In the past year, naval forces have transitioned from conventional combat operations to a complex global politico-military role in support of deterrence, counterterrorism, economic growth, and political stability. Fortunately, they are well suited to the job.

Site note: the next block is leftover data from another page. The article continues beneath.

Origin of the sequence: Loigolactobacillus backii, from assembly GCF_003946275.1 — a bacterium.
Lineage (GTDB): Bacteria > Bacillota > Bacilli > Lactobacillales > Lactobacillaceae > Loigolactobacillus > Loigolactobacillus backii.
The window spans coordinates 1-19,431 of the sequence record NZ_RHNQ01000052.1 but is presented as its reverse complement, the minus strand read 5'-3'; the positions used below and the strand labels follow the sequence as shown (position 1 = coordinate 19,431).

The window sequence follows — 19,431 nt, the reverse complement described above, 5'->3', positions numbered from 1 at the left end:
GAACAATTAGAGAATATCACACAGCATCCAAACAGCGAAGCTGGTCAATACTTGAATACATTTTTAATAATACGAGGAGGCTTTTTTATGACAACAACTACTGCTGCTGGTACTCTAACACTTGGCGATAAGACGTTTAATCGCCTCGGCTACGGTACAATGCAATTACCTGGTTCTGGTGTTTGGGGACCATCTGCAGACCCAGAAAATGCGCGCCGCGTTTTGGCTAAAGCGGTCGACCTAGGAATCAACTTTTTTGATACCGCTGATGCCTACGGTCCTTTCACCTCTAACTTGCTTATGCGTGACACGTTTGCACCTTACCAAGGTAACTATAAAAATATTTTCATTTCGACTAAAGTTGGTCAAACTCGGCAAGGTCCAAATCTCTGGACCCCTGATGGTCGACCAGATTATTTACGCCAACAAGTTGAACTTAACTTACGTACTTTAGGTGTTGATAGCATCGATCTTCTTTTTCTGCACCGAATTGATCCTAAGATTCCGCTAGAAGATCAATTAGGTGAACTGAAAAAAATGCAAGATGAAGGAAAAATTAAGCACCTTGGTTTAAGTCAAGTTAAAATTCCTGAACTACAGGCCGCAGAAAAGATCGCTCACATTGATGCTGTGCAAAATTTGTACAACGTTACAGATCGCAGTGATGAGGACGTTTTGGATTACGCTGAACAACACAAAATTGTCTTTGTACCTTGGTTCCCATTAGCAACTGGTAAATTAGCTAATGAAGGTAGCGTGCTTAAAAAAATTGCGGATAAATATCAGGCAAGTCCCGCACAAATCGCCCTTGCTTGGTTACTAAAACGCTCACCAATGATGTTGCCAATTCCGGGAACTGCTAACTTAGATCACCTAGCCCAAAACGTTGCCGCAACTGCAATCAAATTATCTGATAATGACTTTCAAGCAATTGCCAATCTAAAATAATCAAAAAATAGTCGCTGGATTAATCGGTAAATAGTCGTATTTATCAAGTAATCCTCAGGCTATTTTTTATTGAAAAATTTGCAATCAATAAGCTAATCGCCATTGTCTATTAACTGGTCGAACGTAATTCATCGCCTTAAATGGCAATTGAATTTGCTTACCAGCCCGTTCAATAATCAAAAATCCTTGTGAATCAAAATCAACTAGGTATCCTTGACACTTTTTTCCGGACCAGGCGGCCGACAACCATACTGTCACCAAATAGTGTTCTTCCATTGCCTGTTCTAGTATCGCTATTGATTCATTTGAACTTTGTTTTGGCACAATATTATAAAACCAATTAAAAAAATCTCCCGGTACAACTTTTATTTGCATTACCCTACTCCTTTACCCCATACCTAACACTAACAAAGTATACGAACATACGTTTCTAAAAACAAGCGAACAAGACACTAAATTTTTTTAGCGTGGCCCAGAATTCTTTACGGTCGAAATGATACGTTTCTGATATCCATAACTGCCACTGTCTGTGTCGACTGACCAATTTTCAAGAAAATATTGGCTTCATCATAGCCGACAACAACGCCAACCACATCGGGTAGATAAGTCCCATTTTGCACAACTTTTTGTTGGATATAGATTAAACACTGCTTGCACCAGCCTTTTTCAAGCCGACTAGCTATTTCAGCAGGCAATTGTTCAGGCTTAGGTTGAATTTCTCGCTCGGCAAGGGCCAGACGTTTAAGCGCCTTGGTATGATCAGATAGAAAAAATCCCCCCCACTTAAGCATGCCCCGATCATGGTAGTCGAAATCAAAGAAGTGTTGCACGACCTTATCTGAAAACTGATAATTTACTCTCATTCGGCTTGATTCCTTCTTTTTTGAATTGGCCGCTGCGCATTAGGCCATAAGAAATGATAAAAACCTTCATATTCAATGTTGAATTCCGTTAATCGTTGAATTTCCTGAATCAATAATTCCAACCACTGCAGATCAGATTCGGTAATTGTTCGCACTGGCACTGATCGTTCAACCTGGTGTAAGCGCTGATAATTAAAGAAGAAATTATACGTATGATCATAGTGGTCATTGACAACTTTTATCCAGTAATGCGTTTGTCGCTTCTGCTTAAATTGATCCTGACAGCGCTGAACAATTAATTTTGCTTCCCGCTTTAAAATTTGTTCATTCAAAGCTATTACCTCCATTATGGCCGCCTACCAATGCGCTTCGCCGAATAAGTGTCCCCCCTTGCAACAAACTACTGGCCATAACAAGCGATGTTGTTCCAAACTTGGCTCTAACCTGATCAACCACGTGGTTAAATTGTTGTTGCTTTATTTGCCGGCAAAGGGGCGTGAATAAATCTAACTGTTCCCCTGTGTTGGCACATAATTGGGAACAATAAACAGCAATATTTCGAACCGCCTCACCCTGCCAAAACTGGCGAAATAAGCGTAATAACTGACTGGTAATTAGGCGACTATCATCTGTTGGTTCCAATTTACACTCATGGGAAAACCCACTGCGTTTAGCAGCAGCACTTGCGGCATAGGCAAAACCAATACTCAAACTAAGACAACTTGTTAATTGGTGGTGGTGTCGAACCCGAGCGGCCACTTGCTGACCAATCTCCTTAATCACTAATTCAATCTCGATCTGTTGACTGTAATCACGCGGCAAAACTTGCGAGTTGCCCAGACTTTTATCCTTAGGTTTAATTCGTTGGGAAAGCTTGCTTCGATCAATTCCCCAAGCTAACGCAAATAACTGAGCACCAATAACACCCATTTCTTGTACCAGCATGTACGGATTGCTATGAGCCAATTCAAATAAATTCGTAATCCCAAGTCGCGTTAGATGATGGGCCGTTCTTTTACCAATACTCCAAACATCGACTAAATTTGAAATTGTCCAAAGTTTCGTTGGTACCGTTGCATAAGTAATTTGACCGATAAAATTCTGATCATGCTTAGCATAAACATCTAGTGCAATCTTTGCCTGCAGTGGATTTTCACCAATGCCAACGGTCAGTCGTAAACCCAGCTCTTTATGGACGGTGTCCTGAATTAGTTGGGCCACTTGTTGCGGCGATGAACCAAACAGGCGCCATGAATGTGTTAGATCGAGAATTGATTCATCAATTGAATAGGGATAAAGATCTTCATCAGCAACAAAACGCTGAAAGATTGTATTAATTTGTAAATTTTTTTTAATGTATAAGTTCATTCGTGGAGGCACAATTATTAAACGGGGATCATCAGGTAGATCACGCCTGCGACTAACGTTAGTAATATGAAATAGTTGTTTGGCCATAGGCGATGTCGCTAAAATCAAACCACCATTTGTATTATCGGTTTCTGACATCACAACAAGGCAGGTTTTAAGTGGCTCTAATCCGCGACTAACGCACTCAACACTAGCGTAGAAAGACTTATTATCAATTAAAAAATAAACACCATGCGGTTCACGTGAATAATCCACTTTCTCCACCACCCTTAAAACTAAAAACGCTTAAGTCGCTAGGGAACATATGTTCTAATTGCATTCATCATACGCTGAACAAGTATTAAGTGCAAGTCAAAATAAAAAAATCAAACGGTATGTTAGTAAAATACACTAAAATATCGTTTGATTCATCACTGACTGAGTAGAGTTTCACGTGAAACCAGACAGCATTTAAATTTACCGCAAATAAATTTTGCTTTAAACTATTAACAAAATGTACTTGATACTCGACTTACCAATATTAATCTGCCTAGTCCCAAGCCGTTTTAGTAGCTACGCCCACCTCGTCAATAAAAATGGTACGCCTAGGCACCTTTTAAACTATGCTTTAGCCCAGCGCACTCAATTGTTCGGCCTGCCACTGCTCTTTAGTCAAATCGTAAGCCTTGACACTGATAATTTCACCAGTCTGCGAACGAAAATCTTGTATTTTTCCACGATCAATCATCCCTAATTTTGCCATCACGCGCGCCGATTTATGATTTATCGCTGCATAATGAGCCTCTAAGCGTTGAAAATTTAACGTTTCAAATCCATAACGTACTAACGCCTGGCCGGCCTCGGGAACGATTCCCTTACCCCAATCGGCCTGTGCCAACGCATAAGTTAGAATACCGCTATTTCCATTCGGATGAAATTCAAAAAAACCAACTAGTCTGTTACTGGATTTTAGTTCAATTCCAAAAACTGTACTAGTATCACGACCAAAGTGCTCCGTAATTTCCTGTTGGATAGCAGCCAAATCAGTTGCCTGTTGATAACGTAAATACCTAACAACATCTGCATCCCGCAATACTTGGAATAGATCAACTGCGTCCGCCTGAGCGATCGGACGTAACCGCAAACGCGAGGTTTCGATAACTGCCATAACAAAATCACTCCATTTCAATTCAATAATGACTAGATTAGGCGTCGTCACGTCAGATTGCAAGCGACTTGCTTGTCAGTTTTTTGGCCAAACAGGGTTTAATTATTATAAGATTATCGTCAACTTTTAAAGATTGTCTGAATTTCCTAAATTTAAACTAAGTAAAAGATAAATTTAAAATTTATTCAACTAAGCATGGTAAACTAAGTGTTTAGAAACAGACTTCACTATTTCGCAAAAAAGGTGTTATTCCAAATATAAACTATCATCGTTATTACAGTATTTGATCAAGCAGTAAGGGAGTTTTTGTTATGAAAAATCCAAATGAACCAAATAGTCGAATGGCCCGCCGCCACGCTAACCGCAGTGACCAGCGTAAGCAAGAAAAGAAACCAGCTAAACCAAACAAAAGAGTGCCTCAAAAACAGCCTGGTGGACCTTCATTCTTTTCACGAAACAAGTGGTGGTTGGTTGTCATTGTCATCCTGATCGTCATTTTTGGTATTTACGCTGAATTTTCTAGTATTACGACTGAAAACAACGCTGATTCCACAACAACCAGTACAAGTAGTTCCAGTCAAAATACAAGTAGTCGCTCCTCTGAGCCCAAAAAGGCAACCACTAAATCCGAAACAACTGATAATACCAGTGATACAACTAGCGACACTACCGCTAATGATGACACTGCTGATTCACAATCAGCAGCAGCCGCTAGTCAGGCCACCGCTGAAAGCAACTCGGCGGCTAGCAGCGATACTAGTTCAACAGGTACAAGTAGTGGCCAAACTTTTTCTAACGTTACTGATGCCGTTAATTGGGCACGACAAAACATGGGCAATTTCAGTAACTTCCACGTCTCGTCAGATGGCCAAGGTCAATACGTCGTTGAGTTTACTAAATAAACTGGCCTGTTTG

As the U.S. Navy sails deeper into the 21st century, it is charting a new course. The global war on terror and the defeat of Saddam Hussein in April 2003 fundamentally altered the threats we face, changing in important ways the means by which naval forces enhance security around the world. The relationship between operations and strategy in the maritime context must be reevaluated. Time is of the essence, because as one security analyst wrote recently, "There is evidence that the al Qaeda terrorist grouping has taken note of the value and vulnerability of the maritime sector." 1